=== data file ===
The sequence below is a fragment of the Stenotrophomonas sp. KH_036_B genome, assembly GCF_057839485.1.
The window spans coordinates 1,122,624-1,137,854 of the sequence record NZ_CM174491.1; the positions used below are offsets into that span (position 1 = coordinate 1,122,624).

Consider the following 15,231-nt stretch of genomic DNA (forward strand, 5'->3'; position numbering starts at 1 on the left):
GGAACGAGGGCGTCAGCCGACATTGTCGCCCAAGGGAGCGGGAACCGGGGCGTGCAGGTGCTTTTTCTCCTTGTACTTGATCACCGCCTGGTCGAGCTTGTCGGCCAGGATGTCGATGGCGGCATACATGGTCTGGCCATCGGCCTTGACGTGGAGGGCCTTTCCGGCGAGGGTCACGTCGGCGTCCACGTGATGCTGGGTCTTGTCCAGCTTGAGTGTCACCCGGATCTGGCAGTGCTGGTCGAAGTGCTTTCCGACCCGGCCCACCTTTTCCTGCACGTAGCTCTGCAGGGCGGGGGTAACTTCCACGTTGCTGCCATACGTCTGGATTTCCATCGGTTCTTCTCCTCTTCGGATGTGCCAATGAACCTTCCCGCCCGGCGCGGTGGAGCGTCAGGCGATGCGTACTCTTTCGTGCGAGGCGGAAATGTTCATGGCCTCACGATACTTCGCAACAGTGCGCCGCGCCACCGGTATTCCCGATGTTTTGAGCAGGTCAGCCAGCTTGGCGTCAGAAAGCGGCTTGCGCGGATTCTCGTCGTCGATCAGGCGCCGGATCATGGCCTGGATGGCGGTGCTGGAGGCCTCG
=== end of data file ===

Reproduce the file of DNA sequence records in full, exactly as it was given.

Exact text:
The sequence below is a fragment of the Stenotrophomonas sp. KH_036_B genome, assembly GCF_057839485.1.
The window spans coordinates 1,122,624-1,137,854 of the sequence record NZ_CM174491.1; the positions used below are offsets into that span (position 1 = coordinate 1,122,624).

Consider the following 15,231-nt stretch of genomic DNA (forward strand, 5'->3'; position numbering starts at 1 on the left):
GGAACGAGGGCGTCAGCCGACATTGTCGCCCAAGGGAGCGGGAACCGGGGCGTGCAGGTGCTTTTTCTCCTTGTACTTGATCACCGCCTGGTCGAGCTTGTCGGCCAGGATGTCGATGGCGGCATACATGGTCTGGCCATCGGCCTTGACGTGGAGGGCCTTTCCGGCGAGGGTCACGTCGGCGTCCACGTGATGCTGGGTCTTGTCCAGCTTGAGTGTCACCCGGATCTGGCAGTGCTGGTCGAAGTGCTTTCCGACCCGGCCCACCTTTTCCTGCACGTAGCTCTGCAGGGCGGGGGTAACTTCCACGTTGCTGCCATACGTCTGGATTTCCATCGGTTCTTCTCCTCTTCGGATGTGCCAATGAACCTTCCCGCCCGGCGCGGTGGAGCGTCAGGCGATGCGTACTCTTTCGTGCGAGGCGGAAATGTTCATGGCCTCACGATACTTCGCAACAGTGCGCCGCGCCACCGGTATTCCCGATGTTTTGAGCAGGTCAGCCAGCTTGGCGTCAGAAAGCGGCTTGCGCGGATTCTCGTCGTCGATCAGGCGCCGGATCATGGCCTGGATGGCGGTGCTGGAGGCCTCG